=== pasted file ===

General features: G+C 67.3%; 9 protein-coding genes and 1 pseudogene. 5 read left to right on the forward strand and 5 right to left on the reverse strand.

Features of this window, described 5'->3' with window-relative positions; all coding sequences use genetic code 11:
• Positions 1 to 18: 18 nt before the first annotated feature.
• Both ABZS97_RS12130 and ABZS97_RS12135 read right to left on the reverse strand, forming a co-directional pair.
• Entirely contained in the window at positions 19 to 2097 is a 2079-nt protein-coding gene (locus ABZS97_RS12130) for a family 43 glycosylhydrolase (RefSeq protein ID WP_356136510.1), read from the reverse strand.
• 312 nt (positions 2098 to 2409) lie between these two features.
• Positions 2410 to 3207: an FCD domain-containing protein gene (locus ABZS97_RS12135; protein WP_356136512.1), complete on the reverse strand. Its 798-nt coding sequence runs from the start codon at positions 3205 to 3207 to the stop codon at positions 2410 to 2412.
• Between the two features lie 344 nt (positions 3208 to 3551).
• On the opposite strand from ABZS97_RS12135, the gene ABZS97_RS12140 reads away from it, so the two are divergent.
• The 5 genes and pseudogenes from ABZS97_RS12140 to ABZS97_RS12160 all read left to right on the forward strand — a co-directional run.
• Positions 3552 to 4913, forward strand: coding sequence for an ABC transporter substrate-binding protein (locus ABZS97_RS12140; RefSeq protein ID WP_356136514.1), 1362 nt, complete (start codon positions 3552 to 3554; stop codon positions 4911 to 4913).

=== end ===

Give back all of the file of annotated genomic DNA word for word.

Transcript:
General features: G+C 67.3%; 9 protein-coding genes and 1 pseudogene. 5 read left to right on the forward strand and 5 right to left on the reverse strand.

Features of this window, described 5'->3' with window-relative positions; all coding sequences use genetic code 11:
• Positions 1 to 18: 18 nt before the first annotated feature.
• Both ABZS97_RS12130 and ABZS97_RS12135 read right to left on the reverse strand, forming a co-directional pair.
• Entirely contained in the window at positions 19 to 2097 is a 2079-nt protein-coding gene (locus ABZS97_RS12130) for a family 43 glycosylhydrolase (RefSeq protein ID WP_356136510.1), read from the reverse strand.
• 312 nt (positions 2098 to 2409) lie between these two features.
• Positions 2410 to 3207: an FCD domain-containing protein gene (locus ABZS97_RS12135; protein WP_356136512.1), complete on the reverse strand. Its 798-nt coding sequence runs from the start codon at positions 3205 to 3207 to the stop codon at positions 2410 to 2412.
• Between the two features lie 344 nt (positions 3208 to 3551).
• On the opposite strand from ABZS97_RS12135, the gene ABZS97_RS12140 reads away from it, so the two are divergent.
• The 5 genes and pseudogenes from ABZS97_RS12140 to ABZS97_RS12160 all read left to right on the forward strand — a co-directional run.
• Positions 3552 to 4913, forward strand: coding sequence for an ABC transporter substrate-binding protein (locus ABZS97_RS12140; RefSeq protein ID WP_356136514.1), 1362 nt, complete (start codon positions 3552 to 3554; stop codon positions 4911 to 4913).